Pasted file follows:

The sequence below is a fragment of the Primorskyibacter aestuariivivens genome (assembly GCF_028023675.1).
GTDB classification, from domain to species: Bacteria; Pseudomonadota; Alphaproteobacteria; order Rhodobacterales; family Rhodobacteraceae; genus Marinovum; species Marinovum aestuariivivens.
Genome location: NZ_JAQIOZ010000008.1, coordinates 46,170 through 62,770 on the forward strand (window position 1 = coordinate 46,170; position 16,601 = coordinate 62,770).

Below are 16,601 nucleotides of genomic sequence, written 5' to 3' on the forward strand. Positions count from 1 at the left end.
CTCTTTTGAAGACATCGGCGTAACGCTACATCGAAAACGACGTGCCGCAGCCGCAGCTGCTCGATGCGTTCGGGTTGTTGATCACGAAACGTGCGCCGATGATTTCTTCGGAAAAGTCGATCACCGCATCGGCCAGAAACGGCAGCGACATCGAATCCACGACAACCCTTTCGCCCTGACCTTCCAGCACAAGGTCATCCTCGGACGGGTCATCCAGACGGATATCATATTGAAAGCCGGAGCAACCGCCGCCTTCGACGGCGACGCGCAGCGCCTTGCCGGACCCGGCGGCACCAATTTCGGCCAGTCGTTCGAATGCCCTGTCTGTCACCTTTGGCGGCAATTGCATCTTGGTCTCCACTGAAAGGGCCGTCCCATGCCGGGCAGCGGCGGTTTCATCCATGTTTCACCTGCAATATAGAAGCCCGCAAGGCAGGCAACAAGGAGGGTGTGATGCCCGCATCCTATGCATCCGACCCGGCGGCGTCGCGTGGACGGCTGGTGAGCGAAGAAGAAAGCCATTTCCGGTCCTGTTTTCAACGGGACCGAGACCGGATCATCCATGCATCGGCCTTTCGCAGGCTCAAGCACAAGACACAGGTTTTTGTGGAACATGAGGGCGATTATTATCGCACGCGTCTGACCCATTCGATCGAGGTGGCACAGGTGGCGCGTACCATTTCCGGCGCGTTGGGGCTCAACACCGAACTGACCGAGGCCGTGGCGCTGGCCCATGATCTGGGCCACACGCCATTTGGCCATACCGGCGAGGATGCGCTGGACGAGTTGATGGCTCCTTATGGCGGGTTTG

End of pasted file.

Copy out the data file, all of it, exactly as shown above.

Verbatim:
The sequence below is a fragment of the Primorskyibacter aestuariivivens genome (assembly GCF_028023675.1).
GTDB classification, from domain to species: Bacteria; Pseudomonadota; Alphaproteobacteria; order Rhodobacterales; family Rhodobacteraceae; genus Marinovum; species Marinovum aestuariivivens.
Genome location: NZ_JAQIOZ010000008.1, coordinates 46,170 through 62,770 on the forward strand (window position 1 = coordinate 46,170; position 16,601 = coordinate 62,770).

Below are 16,601 nucleotides of genomic sequence, written 5' to 3' on the forward strand. Positions count from 1 at the left end.
CTCTTTTGAAGACATCGGCGTAACGCTACATCGAAAACGACGTGCCGCAGCCGCAGCTGCTCGATGCGTTCGGGTTGTTGATCACGAAACGTGCGCCGATGATTTCTTCGGAAAAGTCGATCACCGCATCGGCCAGAAACGGCAGCGACATCGAATCCACGACAACCCTTTCGCCCTGACCTTCCAGCACAAGGTCATCCTCGGACGGGTCATCCAGACGGATATCATATTGAAAGCCGGAGCAACCGCCGCCTTCGACGGCGACGCGCAGCGCCTTGCCGGACCCGGCGGCACCAATTTCGGCCAGTCGTTCGAATGCCCTGTCTGTCACCTTTGGCGGCAATTGCATCTTGGTCTCCACTGAAAGGGCCGTCCCATGCCGGGCAGCGGCGGTTTCATCCATGTTTCACCTGCAATATAGAAGCCCGCAAGGCAGGCAACAAGGAGGGTGTGATGCCCGCATCCTATGCATCCGACCCGGCGGCGTCGCGTGGACGGCTGGTGAGCGAAGAAGAAAGCCATTTCCGGTCCTGTTTTCAACGGGACCGAGACCGGATCATCCATGCATCGGCCTTTCGCAGGCTCAAGCACAAGACACAGGTTTTTGTGGAACATGAGGGCGATTATTATCGCACGCGTCTGACCCATTCGATCGAGGTGGCACAGGTGGCGCGTACCATTTCCGGCGCGTTGGGGCTCAACACCGAACTGACCGAGGCCGTGGCGCTGGCCCATGATCTGGGCCACACGCCATTTGGCCATACCGGCGAGGATGCGCTGGACGAGTTGATGGCTCCTTATGGCGGGTTTG